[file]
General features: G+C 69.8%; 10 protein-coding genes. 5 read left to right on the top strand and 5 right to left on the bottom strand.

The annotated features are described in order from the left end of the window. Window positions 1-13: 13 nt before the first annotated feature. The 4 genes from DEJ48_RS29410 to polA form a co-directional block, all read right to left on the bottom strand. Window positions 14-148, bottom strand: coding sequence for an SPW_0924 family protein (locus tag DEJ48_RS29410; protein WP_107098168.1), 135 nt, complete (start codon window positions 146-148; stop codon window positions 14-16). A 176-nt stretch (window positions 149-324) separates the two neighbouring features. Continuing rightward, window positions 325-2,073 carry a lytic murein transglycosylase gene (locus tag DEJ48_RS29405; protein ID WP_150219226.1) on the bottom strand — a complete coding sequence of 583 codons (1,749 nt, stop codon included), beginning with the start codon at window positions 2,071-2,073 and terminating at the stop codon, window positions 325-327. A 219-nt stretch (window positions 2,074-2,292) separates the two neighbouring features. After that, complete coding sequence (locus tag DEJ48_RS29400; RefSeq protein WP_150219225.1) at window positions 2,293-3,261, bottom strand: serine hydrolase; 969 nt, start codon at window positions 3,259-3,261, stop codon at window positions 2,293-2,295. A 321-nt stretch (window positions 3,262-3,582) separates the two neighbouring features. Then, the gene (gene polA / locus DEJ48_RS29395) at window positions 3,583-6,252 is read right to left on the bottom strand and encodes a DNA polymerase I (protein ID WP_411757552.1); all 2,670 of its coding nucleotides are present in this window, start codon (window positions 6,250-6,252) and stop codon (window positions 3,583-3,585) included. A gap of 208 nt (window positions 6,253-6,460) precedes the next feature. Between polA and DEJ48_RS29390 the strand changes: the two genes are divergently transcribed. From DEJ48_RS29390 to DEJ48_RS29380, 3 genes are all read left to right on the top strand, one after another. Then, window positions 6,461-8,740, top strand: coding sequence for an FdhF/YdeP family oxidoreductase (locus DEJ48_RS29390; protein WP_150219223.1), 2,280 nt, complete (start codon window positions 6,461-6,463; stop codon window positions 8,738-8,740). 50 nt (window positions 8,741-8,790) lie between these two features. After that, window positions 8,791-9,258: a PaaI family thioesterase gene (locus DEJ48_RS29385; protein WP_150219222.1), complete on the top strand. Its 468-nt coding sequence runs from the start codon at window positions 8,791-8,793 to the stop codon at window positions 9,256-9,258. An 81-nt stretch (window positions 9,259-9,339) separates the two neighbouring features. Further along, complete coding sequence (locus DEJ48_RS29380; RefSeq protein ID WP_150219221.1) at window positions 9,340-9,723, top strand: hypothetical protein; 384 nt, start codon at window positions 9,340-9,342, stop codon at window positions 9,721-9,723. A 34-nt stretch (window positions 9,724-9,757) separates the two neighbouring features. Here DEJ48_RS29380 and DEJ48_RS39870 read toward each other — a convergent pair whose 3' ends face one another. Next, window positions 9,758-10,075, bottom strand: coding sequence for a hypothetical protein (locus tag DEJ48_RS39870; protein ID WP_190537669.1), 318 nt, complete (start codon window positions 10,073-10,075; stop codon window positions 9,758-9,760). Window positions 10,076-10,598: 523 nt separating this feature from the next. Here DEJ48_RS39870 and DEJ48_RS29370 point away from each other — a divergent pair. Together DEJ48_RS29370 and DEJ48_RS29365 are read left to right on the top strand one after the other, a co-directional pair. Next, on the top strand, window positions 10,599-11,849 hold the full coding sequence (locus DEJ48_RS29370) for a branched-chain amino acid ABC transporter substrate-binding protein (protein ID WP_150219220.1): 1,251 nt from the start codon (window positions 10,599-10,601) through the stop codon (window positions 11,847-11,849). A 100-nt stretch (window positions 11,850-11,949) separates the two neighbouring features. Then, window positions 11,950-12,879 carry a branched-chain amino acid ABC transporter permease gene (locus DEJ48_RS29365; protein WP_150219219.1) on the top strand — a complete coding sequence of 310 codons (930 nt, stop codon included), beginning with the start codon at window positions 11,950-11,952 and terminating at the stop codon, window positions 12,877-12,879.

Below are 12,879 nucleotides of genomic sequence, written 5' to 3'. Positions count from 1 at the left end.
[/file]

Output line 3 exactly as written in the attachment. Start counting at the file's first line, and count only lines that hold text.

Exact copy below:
Below are 12,879 nucleotides of genomic sequence, written 5' to 3'. Positions count from 1 at the left end.